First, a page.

• ParentPageUrl: URL of the web app running in an iframe. This is an optional output that is returned only when the stack creates the sample when page. It is not returned if an existing origin is passed as a parameter to the stack during creation.
  • CognitoIdentityPoolId: Pool ID of the Cognito Identity Pool created by the stack. This is an optional output that is returned only when the stack creates a Cognito Identity Pool. It is not returned if an existing pool ID was passed as a parameter to the stack during creation.

Deployment Pipeline

When the stacks have completed launching, you can see the status of the pipeline as it builds and deploys the application. The link to the pipeline in the AWS console can be found in the PipelineUrl output variable of the master stack.

Once the pipeline successfully finishes deploying, you should be able to browse to the web app. The web app URL can be found in the WebAppUrl output variable.

The source of this project is automatically forked into a CodeCommit repository created by the CloudFormation stack. Any changes pushed to the master branch of this forked repo will automatically kick off the pipeline which runs a CodeBuild job to build and deploy a new version of the web app. You will need to setup CodeCommit to push changes to this repo. You can obtain the CodeCommit git clone URL from the CodeCommitRepoUrl output variable of the master stack.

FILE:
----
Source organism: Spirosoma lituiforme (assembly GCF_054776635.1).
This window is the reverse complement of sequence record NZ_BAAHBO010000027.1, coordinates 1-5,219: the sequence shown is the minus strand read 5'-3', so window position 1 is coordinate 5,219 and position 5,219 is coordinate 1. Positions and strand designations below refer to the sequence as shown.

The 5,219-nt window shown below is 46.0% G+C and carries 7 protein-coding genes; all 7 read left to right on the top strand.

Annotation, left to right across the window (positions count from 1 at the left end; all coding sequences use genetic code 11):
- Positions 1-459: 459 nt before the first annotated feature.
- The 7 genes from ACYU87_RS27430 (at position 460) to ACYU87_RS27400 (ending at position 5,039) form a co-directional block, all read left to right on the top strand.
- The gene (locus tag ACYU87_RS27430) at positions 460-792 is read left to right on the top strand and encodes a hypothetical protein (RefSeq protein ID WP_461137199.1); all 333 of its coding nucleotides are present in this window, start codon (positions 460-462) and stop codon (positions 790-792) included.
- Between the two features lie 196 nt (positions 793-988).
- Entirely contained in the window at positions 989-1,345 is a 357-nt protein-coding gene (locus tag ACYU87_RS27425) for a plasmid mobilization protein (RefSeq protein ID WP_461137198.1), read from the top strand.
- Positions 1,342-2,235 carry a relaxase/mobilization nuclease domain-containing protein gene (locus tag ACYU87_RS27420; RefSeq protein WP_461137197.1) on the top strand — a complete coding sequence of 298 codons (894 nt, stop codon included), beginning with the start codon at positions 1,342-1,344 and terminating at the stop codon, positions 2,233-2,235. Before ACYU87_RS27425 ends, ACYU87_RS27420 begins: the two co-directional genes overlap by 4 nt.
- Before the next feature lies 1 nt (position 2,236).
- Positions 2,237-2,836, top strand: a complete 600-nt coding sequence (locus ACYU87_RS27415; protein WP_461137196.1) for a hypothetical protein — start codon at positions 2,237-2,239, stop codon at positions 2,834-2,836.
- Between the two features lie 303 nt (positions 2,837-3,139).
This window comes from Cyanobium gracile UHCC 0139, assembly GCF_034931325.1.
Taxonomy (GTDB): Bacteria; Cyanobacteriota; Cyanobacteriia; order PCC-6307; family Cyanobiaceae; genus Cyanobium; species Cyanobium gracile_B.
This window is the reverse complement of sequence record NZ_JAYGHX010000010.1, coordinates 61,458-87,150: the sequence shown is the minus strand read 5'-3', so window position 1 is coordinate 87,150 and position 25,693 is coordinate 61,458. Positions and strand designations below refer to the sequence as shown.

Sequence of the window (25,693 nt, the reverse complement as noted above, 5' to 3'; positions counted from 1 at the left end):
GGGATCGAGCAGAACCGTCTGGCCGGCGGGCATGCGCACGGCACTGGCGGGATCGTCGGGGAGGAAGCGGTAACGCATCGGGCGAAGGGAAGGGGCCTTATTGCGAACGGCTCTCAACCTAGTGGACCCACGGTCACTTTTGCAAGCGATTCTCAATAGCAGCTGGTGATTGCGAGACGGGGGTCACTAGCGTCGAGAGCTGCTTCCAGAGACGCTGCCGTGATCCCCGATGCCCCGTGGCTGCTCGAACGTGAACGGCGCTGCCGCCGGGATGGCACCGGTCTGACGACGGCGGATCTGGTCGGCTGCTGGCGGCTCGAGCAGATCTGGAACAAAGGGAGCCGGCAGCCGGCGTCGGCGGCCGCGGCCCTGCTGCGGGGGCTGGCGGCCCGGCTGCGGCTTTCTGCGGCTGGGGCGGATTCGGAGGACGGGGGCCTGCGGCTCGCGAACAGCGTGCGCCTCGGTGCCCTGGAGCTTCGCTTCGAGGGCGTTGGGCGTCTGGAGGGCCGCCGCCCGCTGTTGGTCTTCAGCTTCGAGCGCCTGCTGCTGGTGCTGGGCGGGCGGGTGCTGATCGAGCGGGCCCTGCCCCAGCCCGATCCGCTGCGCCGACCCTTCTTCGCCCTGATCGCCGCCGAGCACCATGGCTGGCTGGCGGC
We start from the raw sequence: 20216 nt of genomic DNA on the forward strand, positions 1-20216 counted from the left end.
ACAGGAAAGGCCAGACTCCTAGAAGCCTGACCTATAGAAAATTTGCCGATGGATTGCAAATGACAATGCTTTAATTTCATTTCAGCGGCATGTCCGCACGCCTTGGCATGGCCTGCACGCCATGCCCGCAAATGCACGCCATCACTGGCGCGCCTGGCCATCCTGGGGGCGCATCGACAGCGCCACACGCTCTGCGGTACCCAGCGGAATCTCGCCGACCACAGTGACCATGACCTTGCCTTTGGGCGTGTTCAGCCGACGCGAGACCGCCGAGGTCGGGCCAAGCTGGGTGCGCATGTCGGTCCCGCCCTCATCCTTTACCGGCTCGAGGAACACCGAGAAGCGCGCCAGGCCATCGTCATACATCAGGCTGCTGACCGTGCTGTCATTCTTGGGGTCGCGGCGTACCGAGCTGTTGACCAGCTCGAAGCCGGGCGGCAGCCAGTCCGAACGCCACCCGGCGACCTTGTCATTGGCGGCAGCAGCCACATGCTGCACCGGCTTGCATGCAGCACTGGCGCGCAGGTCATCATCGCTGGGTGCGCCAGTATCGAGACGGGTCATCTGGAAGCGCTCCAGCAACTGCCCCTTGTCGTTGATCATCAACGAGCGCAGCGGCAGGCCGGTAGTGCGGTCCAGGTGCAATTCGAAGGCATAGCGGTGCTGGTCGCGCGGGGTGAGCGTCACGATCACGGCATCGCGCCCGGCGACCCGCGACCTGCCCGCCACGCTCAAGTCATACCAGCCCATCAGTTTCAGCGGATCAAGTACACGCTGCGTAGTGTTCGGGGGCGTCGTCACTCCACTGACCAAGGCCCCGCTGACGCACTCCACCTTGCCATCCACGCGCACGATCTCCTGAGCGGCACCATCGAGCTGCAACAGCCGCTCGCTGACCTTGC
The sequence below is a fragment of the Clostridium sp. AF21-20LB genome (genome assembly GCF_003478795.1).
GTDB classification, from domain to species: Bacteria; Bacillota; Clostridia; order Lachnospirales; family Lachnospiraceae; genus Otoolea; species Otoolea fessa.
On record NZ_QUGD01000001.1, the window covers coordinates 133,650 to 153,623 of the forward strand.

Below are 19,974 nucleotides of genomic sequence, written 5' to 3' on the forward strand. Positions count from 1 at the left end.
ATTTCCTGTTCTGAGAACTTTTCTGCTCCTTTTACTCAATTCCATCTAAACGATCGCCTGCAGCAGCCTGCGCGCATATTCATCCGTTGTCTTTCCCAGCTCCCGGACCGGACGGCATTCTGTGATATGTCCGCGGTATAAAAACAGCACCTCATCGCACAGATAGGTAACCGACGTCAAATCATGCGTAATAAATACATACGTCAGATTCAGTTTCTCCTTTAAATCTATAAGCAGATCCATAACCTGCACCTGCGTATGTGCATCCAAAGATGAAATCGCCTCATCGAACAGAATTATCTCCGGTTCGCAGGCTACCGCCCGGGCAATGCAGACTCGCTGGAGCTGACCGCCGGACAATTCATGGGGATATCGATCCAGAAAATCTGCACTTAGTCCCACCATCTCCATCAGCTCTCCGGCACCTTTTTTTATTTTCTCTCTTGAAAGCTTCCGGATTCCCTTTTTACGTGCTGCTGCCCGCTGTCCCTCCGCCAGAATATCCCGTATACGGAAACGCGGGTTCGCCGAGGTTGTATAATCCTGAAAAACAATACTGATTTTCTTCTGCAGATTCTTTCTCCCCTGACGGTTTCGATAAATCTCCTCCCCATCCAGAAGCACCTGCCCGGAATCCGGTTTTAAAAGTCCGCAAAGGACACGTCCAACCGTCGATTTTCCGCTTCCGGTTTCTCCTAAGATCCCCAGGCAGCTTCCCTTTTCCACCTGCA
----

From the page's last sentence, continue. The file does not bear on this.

Here is a diagram of the deployment pipeline:

Directory Structure

This project contains the following main directories:

 |__ build                 # Makefile used for uploading the project sources into S3
 |__ lex-web-ui            # sample Lex web ui application source
 |__ templates             # cloudformation templates and related lambda functions
    |__ custom-resources   # lambda functions used in cfn custom resources

How do I ...?

Use or deploy my own bot?

The BotName CloudFormation parameter can be used to point the stack to an existing bot. In the application, you can also change the configuration files or pass parameters to it (see the application README file for details).

If you want to make changes to the sample bot deployed by the stack, you can edit the bot-definition.json file. This file is used by the which is run in Lambda by a CloudFormation Custom Resource in the bot stack created by the lexbot.yaml template. The bot definition is in a JSON file that contains all the resources associated with the bot including intents and slot types.

The script can be also used as a stand-alone shell script. It allows to export existing bots (including associated resources like intents and slot types) into a JSON file. The same script can be used to import a bot definition into an account or to recursively delete a bot and associated resources. Here is the script usage: